Nitrogen: Blessing and curse

Featured Image Credit: Peter Linforth; source:

Reference: William H. Schlesinger. 2008. On the fate of anthropogenic nitrogen. PNAS. January 6, 2009. 106 (1) 203-208.

The chemical element nitrogen (N) is an essential building block of all life on Earth and represents the fourth most common element in biological organisms, including us. Because of its importance for plant growth and food production humans have doubled the natural input of available nitrogen to our ecosystems, with adverse effects on the environment and our health. This surplus of nitrogen led to the expansion of the dead zones in the Gulf of Mexico and Baltic Sea, the concentration of the potent greenhouse gas nitrous oxide is increasing in the atmosphere and infants suffer from high nitrate concentration in the drinking water. Schlesinger describes in his article where all the nitrogen ends up that we humans produce for fertilising our fields. He also warns that our knowledge of the nitrogen cycle is still limited and that nitrogen accumulation in unexpected places will lead to environmental deterioration.

Importance of nitrogen for life

We, like any other biological organisms need to build proteins for vital body functions like our metabolism, immune responses, and maintaining muscles and skin. One of the building blocks we need for that is nitrogen. We get nitrogen from our favourite food store or fast food place around the corner and consume it without thinking about it with our daily diet. But where does it come from in the first place?

The wheat our sandwiches are made of grows well because the farmers add plant available nitrogen (nitrate or ammonium) to the soil. Most of the nitrogen that is taken up by the plants and incorporated into the grain was previously extracted from air in a process called Haber-Bosch. This process uses the non-reactive nitrogen gas from the atmosphere to produce reactive nitrogen in the form of ammonia, which serves as a base for fertilisers. To grow more food, humans have doubled the natural input of nitrogen into the Earth’s ecosystems. Today this is approximately 150 million tons of nitrogen per year. Besides the immense value it brings in terms of a higher food production, it exerts adverse effects on our environment and health.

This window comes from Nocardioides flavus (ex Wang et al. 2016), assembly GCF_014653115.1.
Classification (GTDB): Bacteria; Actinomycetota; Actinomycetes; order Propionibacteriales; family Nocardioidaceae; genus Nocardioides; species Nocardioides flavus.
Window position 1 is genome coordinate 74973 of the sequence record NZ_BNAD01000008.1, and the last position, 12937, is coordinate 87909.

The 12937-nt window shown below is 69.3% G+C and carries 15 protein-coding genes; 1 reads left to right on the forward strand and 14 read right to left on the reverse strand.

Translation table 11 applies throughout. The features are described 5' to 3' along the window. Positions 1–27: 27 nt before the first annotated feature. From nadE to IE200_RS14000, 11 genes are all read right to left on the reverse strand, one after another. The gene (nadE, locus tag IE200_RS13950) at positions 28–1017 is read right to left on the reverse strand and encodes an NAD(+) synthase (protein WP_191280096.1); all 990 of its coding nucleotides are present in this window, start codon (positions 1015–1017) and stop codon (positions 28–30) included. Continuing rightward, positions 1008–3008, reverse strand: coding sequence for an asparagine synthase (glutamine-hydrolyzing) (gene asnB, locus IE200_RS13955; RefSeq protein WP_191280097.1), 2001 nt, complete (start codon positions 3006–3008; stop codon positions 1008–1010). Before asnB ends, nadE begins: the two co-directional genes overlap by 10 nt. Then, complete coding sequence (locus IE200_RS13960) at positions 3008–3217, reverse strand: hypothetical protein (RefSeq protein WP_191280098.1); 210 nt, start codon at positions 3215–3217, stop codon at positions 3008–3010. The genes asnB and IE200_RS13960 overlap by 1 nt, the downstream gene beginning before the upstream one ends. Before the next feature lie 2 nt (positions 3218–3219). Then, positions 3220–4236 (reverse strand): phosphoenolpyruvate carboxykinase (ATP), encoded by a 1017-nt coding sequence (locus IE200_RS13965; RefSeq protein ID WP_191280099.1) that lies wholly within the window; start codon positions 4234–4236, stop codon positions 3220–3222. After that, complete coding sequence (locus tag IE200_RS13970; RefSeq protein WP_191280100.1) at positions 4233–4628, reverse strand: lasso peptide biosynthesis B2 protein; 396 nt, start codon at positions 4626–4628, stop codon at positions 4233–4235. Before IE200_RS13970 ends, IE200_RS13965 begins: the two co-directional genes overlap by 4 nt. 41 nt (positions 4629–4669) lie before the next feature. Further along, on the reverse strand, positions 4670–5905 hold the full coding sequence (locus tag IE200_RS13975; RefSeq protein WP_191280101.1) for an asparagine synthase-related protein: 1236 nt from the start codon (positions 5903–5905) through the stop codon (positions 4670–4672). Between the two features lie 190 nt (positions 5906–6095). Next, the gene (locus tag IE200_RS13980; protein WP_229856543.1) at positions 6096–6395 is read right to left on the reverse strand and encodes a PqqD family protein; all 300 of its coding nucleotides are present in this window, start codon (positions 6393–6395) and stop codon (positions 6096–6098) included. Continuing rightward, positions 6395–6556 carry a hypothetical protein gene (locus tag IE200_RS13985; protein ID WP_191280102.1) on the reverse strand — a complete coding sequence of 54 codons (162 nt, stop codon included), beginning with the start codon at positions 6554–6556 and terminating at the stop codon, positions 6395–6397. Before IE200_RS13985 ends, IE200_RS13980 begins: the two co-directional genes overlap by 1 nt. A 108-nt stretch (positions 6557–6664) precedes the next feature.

The fate of nitrogen after its use as fertiliser

Only a small part of the nitrogen applied as fertiliser ends up in our food. The vast majority is lost to the environment during food production or after consumption. Following fertiliser application, high losses due to runoff occur from the fields after heavy rain or in gaseous forms under drier conditions. About 23% (35 million tons) of the nitrogen is then transported to streams, lakes, and oceans where it leads to toxic algae blooms and oxygen-depleted dead zones. In the case of gaseous losses, nitrogen may be deposited on forests and other ecosystems where it can lead to the death of many plants that are relying on nutrient-poor soils.

What is not lost due to runoff or in gaseous forms leaches to the groundwater (10% or 15 million tons). In areas with high fertiliser use, the nitrogen (as nitrate and nitrite) in the groundwater gets into our drinking water and can lead to methemoglobinemia, a fatal condition for infants. The residence time of nitrogen in the groundwater can be thousands of years.

Through the process of denitrification about 11% (17 million tons) of reactive nitrogen is broken down by microorganisms in the soil and water to nitrous oxide or non-reactive nitrogen gas. The latter is non-critical for the environment. However, nitrous oxide is a potent greenhouse gas with 300 times the global warming potential of carbon dioxide on a 100-year time frame.

The largest part, 32% (48 million tons) of the available nitrogen produced by humans, is transported via the atmosphere to our oceans, causing environmental degradation in coastal regions and probably also in the open ocean.


The author traces back the yearly flux of 124 million tons of nitrogen to its sinks. The majority of the 150 million tons produced per year ends up in the oceans, transported via the rivers or the atmosphere. Smaller amounts accumulate in groundwaters and as nitrogen or nitrous oxide gas in the atmosphere. However, he points out that we still cannot account for the remaining flux of 26 million tons per year. We do not know were all our nitrogen fertiliser will end up, but for sure a large portion of it will cause significant environmental damage.

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Hannes Keck

Hannes Keck

I am a PhD student studying greenhouse gas fluxes from agricultural ecosystems at the Swedish University of Agricultural Sciences (SLU). Currently, my research focuses on developing a new measurement technique to make it easier to analyse all relevant greenhouse gas fluxes from terrestrial ecosystems. Before my PhD studies I was working in the field of soil science / physics at several European research institutes and completed my masters at University of Copenhagen, Denmark and SLU, Sweden in environmental sciences (EnvEuro programme).

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